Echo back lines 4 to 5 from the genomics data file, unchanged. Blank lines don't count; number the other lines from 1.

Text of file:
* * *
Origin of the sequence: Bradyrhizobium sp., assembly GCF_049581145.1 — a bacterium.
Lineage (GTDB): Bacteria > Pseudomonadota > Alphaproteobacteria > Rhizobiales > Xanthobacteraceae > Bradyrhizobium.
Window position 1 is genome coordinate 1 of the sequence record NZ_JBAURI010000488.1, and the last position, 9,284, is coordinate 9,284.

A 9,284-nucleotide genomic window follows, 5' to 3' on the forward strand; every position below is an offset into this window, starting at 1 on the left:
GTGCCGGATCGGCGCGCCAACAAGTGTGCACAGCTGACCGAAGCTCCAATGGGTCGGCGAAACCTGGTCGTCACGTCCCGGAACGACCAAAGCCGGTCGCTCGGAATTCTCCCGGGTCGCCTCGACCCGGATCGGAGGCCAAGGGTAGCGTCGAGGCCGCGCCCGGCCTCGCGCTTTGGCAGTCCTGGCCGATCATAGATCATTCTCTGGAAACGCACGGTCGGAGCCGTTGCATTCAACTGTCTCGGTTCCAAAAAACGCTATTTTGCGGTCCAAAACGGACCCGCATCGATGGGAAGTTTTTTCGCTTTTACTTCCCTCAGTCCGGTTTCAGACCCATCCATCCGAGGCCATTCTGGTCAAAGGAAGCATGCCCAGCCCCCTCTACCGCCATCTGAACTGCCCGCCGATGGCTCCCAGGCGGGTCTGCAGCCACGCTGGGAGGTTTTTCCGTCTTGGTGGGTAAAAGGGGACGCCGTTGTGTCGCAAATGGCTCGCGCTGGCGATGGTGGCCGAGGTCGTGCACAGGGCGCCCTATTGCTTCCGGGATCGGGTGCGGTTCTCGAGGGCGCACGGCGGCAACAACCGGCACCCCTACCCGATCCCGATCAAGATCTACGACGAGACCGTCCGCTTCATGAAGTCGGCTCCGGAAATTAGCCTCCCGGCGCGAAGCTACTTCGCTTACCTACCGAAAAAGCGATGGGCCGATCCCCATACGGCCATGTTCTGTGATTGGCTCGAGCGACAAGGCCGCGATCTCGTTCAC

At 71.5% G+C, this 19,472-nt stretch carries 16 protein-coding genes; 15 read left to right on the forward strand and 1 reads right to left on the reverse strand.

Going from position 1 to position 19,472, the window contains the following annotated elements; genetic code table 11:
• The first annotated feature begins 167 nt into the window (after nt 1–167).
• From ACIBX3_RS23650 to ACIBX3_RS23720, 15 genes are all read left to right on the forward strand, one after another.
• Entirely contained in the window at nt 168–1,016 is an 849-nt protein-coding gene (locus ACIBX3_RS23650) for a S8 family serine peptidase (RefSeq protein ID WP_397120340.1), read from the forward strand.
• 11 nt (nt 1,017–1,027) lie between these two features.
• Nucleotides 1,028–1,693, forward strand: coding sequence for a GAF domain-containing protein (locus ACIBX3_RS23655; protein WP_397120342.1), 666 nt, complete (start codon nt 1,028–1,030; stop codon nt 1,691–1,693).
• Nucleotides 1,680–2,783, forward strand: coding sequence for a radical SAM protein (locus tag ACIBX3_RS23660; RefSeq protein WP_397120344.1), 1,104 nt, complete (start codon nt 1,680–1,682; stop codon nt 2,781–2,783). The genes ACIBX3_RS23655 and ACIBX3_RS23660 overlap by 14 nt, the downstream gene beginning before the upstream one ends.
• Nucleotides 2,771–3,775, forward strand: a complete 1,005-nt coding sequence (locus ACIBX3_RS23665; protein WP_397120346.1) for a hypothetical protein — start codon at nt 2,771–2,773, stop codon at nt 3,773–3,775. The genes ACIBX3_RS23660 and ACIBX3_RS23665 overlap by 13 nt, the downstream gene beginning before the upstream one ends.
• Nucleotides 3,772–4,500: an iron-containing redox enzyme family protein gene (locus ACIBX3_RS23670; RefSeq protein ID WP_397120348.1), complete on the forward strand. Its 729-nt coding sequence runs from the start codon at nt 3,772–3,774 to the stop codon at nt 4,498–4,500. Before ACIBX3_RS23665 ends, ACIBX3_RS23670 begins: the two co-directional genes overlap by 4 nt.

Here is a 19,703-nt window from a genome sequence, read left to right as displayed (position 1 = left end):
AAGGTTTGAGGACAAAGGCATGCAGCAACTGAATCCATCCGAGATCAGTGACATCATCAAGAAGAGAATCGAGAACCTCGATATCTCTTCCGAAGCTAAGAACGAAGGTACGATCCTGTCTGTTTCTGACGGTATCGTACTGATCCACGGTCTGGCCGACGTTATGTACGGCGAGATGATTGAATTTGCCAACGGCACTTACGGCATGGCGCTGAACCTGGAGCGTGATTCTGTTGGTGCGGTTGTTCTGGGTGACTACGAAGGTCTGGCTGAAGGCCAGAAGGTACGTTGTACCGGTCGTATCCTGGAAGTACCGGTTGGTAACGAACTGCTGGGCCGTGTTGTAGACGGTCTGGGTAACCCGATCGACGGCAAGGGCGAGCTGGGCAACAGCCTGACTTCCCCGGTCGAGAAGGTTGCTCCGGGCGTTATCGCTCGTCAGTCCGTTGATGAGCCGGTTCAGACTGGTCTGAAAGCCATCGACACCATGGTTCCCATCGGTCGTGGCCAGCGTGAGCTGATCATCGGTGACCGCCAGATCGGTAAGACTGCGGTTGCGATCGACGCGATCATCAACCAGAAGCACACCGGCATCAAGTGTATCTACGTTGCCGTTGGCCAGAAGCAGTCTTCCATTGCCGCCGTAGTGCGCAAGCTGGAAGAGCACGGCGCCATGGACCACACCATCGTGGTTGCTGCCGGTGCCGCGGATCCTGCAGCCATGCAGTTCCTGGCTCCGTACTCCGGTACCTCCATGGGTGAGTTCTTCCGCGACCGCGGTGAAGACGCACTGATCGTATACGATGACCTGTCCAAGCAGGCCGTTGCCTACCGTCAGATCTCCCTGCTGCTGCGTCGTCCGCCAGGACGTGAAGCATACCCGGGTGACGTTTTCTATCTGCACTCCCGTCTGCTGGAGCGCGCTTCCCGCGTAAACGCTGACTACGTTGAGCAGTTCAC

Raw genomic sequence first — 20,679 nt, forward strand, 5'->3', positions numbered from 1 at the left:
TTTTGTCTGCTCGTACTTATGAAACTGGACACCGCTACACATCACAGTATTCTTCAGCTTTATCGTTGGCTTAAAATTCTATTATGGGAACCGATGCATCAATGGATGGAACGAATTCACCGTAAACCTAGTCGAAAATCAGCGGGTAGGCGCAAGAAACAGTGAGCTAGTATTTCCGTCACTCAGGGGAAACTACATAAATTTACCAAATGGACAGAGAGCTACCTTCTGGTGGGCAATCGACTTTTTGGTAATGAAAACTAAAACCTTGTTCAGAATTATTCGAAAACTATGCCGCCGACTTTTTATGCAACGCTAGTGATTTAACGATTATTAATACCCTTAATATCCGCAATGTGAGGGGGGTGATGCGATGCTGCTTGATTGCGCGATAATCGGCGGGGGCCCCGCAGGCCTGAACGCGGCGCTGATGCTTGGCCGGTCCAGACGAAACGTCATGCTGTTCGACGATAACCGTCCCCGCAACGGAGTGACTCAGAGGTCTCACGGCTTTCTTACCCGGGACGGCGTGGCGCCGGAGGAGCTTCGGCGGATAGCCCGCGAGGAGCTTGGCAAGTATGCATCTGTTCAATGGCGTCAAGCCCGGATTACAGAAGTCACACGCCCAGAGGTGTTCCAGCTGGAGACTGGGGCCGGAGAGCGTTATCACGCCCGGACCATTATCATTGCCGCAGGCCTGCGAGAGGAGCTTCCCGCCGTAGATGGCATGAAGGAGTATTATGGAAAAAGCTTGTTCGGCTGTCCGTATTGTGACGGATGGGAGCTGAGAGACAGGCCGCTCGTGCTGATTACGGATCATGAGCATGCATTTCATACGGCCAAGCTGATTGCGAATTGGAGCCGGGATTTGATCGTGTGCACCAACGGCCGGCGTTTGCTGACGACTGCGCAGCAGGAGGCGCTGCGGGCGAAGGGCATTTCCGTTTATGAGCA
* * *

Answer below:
A 9,284-nucleotide genomic window follows, 5' to 3' on the forward strand; every position below is an offset into this window, starting at 1 on the left:
GTGCCGGATCGGCGCGCCAACAAGTGTGCACAGCTGACCGAAGCTCCAATGGGTCGGCGAAACCTGGTCGTCACGTCCCGGAACGACCAAAGCCGGTCGCTCGGAATTCTCCCGGGTCGCCTCGACCCGGATCGGAGGCCAAGGGTAGCGTCGAGGCCGCGCCCGGCCTCGCGCTTTGGCAGTCCTGGCCGATCATAGATCATTCTCTGGAAACGCACGGTCGGAGCCGTTGCATTCAACTGTCTCGGTTCCAAAAAACGCTATTTTGCGGTCCAAAACGGACCCGCATCGATGGGAAGTTTTTTCGCTTTTACTTCCCTCAGTCCGGTTTCAGACCCATCCATCCGAGGCCATTCTGGTCAAAGGAAGCATGCCCAGCCCCCTCTACCGCCATCTGAACTGCCCGCCGATGGCTCCCAGGCGGGTCTGCAGCCACGCTGGGAGGTTTTTCCGTCTTGGTGGGTAAAAGGGGACGCCGTTGTGTCGCAAATGGCTCGCGCTGGCGATGGTGGCCGAGGTCGTGCACAGGGCGCCCTATTGCTTCCGGGATCGGGTGCGGTTCTCGAGGGCGCACGGCGGCAACAACCGGCACCCCTACCCGATCCCGATCAAGATCTACGACGAGACCGTCCGCTTCATGAAGTCGGCTCCGGAAATTAGCCTCCCGGCGCGAAGCTACTTCGCTTACCTACCGAAAAAGCGATGGGCCGATCCCCATACGGCCATGTTCTGTGATTGGCTCGAGCGACAAGGCCGCGATCTCGTTCAC